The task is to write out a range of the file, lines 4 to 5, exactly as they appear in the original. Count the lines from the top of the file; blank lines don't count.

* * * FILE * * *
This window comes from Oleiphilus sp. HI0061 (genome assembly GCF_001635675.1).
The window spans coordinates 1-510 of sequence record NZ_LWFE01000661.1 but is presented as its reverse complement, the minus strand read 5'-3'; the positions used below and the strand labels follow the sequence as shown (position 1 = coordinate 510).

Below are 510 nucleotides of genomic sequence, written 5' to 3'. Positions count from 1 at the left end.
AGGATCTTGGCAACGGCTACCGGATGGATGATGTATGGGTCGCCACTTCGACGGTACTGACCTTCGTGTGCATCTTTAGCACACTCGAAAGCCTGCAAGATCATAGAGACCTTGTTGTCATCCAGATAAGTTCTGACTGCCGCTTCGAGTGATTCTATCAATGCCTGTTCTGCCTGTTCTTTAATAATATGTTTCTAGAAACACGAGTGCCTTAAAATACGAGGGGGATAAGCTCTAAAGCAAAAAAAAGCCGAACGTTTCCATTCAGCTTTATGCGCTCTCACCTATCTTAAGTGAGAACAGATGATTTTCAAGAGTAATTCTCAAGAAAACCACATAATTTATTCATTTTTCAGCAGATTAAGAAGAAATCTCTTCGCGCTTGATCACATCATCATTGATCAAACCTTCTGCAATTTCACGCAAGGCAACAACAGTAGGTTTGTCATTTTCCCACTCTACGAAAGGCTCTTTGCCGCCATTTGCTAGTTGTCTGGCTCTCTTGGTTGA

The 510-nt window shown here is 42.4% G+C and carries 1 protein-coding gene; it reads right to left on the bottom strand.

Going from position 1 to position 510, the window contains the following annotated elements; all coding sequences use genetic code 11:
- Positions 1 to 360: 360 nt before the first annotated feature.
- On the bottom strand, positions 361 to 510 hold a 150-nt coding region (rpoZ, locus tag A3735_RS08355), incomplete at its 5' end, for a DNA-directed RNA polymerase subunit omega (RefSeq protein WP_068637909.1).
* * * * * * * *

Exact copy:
AGGATCTTGGCAACGGCTACCGGATGGATGATGTATGGGTCGCCACTTCGACGGTACTGACCTTCGTGTGCATCTTTAGCACACTCGAAAGCCTGCAAGATCATAGAGACCTTGTTGTCATCCAGATAAGTTCTGACTGCCGCTTCGAGTGATTCTATCAATGCCTGTTCTGCCTGTTCTTTAATAATATGTTTCTAGAAACACGAGTGCCTTAAAATACGAGGGGGATAAGCTCTAAAGCAAAAAAAAGCCGAACGTTTCCATTCAGCTTTATGCGCTCTCACCTATCTTAAGTGAGAACAGATGATTTTCAAGAGTAATTCTCAAGAAAACCACATAATTTATTCATTTTTCAGCAGATTAAGAAGAAATCTCTTCGCGCTTGATCACATCATCATTGATCAAACCTTCTGCAATTTCACGCAAGGCAACAACAGTAGGTTTGTCATTTTCCCACTCTACGAAAGGCTCTTTGCCGCCATTTGCTAGTTGTCTGGCTCTCTTGGTTGA

The 510-nt window shown here is 42.4% G+C and carries 1 protein-coding gene; it reads right to left on the bottom strand.